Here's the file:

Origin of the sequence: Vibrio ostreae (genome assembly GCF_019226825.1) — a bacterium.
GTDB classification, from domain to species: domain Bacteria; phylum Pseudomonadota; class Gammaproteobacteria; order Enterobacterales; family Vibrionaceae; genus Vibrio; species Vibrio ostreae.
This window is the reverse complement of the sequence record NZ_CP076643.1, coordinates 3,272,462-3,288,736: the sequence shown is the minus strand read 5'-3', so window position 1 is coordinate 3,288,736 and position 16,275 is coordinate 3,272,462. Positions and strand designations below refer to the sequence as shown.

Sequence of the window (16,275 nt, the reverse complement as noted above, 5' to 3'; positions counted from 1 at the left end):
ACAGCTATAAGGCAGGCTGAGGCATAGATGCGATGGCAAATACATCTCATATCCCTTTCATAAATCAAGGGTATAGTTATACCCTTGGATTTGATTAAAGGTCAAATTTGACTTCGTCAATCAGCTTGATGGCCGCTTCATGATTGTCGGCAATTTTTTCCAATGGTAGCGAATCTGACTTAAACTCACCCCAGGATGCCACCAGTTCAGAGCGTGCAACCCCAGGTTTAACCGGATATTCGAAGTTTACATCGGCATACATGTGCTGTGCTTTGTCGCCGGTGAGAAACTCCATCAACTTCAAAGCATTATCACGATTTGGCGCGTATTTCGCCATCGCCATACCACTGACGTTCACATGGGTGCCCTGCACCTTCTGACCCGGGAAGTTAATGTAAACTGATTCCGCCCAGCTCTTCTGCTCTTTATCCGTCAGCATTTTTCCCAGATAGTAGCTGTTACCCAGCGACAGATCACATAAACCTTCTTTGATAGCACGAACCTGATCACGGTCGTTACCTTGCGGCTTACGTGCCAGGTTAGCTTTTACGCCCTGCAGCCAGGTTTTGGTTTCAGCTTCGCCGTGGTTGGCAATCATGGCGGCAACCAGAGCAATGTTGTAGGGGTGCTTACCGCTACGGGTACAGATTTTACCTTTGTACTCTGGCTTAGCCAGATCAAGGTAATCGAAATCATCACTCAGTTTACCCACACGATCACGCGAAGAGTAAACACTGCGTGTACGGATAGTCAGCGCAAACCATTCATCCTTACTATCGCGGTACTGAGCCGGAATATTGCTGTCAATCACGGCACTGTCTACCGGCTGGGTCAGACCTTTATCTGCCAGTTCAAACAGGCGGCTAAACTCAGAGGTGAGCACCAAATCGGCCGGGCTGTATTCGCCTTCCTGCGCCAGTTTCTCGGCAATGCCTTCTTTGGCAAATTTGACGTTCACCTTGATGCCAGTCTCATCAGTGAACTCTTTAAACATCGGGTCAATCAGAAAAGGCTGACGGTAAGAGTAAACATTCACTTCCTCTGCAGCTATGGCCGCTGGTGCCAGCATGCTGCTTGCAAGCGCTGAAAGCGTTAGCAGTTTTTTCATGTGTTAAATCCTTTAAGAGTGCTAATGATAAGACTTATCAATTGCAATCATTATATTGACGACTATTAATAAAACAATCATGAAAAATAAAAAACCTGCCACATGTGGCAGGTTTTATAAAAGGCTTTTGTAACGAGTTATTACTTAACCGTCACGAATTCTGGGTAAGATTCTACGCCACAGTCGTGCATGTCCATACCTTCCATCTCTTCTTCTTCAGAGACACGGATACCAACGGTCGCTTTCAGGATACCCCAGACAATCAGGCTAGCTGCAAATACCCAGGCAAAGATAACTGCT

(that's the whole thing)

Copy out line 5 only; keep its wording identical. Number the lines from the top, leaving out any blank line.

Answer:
ACAGCTATAAGGCAGGCTGAGGCATAGATGCGATGGCAAATACATCTCATATCCCTTTCATAAATCAAGGGTATAGTTATACCCTTGGATTTGATTAAAGGTCAAATTTGACTTCGTCAATCAGCTTGATGGCCGCTTCATGATTGTCGGCAATTTTTTCCAATGGTAGCGAATCTGACTTAAACTCACCCCAGGATGCCACCAGTTCAGAGCGTGCAACCCCAGGTTTAACCGGATATTCGAAGTTTACATCGGCATACATGTGCTGTGCTTTGTCGCCGGTGAGAAACTCCATCAACTTCAAAGCATTATCACGATTTGGCGCGTATTTCGCCATCGCCATACCACTGACGTTCACATGGGTGCCCTGCACCTTCTGACCCGGGAAGTTAATGTAAACTGATTCCGCCCAGCTCTTCTGCTCTTTATCCGTCAGCATTTTTCCCAGATAGTAGCTGTTACCCAGCGACAGATCACATAAACCTTCTTTGATAGCACGAACCTGATCACGGTCGTTACCTTGCGGCTTACGTGCCAGGTTAGCTTTTACGCCCTGCAGCCAGGTTTTGGTTTCAGCTTCGCCGTGGTTGGCAATCATGGCGGCAACCAGAGCAATGTTGTAGGGGTGCTTACCGCTACGGGTACAGATTTTACCTTTGTACTCTGGCTTAGCCAGATCAAGGTAATCGAAATCATCACTCAGTTTACCCACACGATCACGCGAAGAGTAAACACTGCGTGTACGGATAGTCAGCGCAAACCATTCATCCTTACTATCGCGGTACTGAGCCGGAATATTGCTGTCAATCACGGCACTGTCTACCGGCTGGGTCAGACCTTTATCTGCCAGTTCAAACAGGCGGCTAAACTCAGAGGTGAGCACCAAATCGGCCGGGCTGTATTCGCCTTCCTGCGCCAGTTTCTCGGCAATGCCTTCTTTGGCAAATTTGACGTTCACCTTGATGCCAGTCTCATCAGTGAACTCTTTAAACATCGGGTCAATCAGAAAAGGCTGACGGTAAGAGTAAACATTCACTTCCTCTGCAGCTATGGCCGCTGGTGCCAGCATGCTGCTTGCAAGCGCTGAAAGCGTTAGCAGTTTTTTCATGTGTTAAATCCTTTAAGAGTGCTAATGATAAGACTTATCAATTGCAATCATTATATTGACGACTATTAATAAAACAATCATGAAAAATAAAAAACCTGCCACATGTGGCAGGTTTTATAAAAGGCTTTTGTAACGAGTTATTACTTAACCGTCACGAATTCTGGGTAAGATTCTACGCCACAGTCGTGCATGTCCATACCTTCCATCTCTTCTTCTTCAGAGACACGGATACCAACGGTCGCTTTCAGGATACCCCAGACAATCAGGCTAGCTGCAAATACCCAGGCAAAGATAACTGCT